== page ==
Tuesday 27 September 2016

Second bites yield rich harvest

IAN McCLEAN

Published 12/04/2015 | 02:30

Winning trainer Oliver Sherwood and jockey Leighton Aspell
Winning trainer Oliver Sherwood and jockey Leighton Aspell

There are many ways to win a National it seems. One is to put your horse away in November, another is to keep them over hurdles. A more unorthodox approach is to prepare your horse for the Gold Cup and just follow on in the National as an after-thought. Consequently the collective reaction of all those connected to yesterday's winner Many Clouds was disbelief. Mixed with euphoria, obviously.

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They say class will out, but in spite of Many Clouds being the second highest-rated horse in the 39 runner line-up, still the eight-year-old was as absent from the experts' fancied lists as the 25/1 SP suggests.

The market was blinded to his National claims by a tepid run in the Gold Cup where the Oliver Sherwood horse finished a well-stuffed and never-nearer sixth. Connections were mystified, and very little was done with the horse in the meantime while Sherwood began musing over Aintree. Aintree 2016, that is.

However, owner Trevor Hemmings, who has had an image of the Grand National projected on his soul ever since his boss and mentor Fred Pontin's Specify won the famous race in 1971, was having none of it.

While the trainer thought it "one year too soon" the owner pays the bills and was adamant. The owner had won the great beloved race twice and his motto was never to say never again. Sherwood admitted he had done nothing with the winner since Cheltenham - "I didn't even build a National fence" - and could be no more than hopeful given that to this day he still hasn't a clue why the horse failed to turn up at the Festival.

Jockey Leighton Aspell had fully expected to renew his partnership with last year's winner Pineau de Re, but his association with Many Clouds, which goes back to the gelding's three year old days, trumped his allegiance to Dr Newland's 2014 National hero as soon as Many Clouds was declared for the race. After all, how do you get off a horse you have partnered on all 19 career starts?

Leighton Aspell yesterday became the first jockey to win back-to-back Nationals since Brian Fletcher (on Red Rum) in the 1970s and the first to win on different horses since Brian Marshall in the 1950s. And whilst Aspell was cool-as-shell-shocked in victory last year, he was far more animated this time around. As a sample illustration you just need to contrast his exuberant celebration crossing the line yesterday with the static sit of 2014.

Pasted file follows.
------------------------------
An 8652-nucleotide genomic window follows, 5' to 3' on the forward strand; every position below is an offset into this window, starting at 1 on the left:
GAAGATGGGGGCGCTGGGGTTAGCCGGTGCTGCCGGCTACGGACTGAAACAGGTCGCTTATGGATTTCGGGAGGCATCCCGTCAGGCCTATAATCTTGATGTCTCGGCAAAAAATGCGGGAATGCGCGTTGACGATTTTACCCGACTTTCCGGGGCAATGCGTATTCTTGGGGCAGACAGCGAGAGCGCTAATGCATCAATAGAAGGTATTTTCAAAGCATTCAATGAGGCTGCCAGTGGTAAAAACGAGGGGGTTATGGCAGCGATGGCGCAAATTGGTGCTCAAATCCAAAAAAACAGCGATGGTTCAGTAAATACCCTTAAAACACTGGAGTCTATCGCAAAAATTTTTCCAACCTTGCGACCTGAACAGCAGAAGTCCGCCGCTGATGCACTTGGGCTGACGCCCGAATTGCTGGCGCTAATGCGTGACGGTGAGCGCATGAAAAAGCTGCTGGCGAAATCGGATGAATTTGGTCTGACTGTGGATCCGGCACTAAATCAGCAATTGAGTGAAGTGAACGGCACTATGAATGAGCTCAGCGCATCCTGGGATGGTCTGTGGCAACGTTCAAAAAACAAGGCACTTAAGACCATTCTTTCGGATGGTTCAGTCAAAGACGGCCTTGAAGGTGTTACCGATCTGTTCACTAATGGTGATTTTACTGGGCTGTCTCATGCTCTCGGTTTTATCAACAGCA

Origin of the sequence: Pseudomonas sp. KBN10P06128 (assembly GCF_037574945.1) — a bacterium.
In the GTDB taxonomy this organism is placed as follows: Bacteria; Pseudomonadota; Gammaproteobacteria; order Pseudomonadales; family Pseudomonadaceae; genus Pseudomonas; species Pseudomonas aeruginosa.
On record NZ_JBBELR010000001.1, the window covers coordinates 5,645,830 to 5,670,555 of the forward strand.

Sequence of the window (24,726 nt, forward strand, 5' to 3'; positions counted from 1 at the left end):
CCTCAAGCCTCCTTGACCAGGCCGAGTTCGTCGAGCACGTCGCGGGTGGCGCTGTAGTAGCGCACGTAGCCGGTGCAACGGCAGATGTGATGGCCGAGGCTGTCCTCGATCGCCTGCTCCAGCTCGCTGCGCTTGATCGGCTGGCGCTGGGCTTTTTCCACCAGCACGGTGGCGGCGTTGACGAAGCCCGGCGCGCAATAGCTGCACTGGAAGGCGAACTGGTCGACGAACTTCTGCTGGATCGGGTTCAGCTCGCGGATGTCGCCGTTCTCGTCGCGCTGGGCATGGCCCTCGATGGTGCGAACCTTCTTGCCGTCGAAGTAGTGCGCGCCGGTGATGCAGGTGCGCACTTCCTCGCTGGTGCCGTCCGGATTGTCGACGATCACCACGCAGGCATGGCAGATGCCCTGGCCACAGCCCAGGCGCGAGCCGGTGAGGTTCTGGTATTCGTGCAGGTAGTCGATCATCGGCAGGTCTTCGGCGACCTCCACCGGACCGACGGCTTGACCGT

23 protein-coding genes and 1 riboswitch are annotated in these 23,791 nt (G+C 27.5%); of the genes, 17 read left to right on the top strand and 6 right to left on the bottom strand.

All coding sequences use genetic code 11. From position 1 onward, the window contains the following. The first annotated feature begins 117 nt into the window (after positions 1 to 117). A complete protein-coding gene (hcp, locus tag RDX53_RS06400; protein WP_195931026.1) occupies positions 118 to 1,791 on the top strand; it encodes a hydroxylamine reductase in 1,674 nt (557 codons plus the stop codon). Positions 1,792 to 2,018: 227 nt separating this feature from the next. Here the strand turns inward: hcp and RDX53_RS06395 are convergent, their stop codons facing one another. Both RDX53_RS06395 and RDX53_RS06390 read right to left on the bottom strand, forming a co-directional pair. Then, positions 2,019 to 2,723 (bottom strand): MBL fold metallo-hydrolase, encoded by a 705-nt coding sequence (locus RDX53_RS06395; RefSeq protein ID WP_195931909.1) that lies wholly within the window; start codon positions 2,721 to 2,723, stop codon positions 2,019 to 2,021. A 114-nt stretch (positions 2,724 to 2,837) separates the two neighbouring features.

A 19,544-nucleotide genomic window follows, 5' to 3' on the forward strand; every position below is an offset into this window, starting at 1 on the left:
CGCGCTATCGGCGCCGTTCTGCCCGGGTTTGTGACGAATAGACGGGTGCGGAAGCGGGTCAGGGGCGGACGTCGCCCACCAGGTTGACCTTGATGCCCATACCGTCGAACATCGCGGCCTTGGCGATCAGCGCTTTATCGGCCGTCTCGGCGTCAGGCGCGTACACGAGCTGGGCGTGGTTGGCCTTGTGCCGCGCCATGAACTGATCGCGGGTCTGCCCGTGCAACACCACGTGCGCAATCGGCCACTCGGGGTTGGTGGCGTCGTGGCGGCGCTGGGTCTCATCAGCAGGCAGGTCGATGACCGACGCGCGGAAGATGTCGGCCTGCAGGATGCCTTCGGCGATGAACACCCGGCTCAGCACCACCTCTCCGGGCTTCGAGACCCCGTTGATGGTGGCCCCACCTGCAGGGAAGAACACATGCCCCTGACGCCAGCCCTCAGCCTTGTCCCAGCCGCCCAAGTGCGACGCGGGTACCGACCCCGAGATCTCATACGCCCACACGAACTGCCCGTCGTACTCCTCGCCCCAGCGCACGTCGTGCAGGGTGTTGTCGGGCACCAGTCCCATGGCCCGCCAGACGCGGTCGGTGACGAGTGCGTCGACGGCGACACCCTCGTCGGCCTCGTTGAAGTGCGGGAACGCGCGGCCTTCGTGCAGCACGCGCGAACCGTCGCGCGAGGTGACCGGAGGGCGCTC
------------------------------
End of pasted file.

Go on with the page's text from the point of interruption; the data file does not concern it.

After all, there is something especially revitalising about a second bite. The second bite at National glory mirrors Aspell's second bite at his career.

Disillusioned, he gave up the game in July 2007 and went to work for John Dunlop in Arundel for 18 months before returning in 2009 as he missed out awfully on the thrill of riding and the camaraderie of the weigh-room. As well as the high-point of the National, last season Aspell recorded his highest ever tally numerically with 65 winners.

The incredulous trainer Oliver Sherwood has experienced considerable darkness in his career also following the glow of a high-profile decade that once included horses like Large Action, Arctic Call, Young Snugfit, Coulton and Berude Not To.

Many Clouds' victories this season in the Hennessy and BetBright Gold Cup were beginning to afford Sherwood's Lambourn yard - the same yard that sent out National winner Battleship in 1939 - its very own second bite and yesterday's first National victory will taste all the sweeter for that. Both Oliver (Venture to Cognac, eighth in 1983) and wife Tarnya (pulled up in 1989) competed once in the National as jockeys but yesterday's win will be in a different stratosphere entirely.

With all the focus on second bites, it is ironic that AP McCoy will this morning be reflecting on his last bite of the most coveted race in the sport that he served, and served him, so famously.

He had a fantastic spin around on favourite Shutthefrontdoor who just lacked the extra charge in the last furlongs of the world's most famous race. There was something truly poignant about his throw-away post-race remark that "I wouldn't mind riding him next year" - knowing that in a fortnight he will finally, and with increasing reluctance, close the book on the last chapter of a truly remarkable career. He wouldn't be human if he didn't get taunted by the temptation of the second bite.

Sunday Indo Sport

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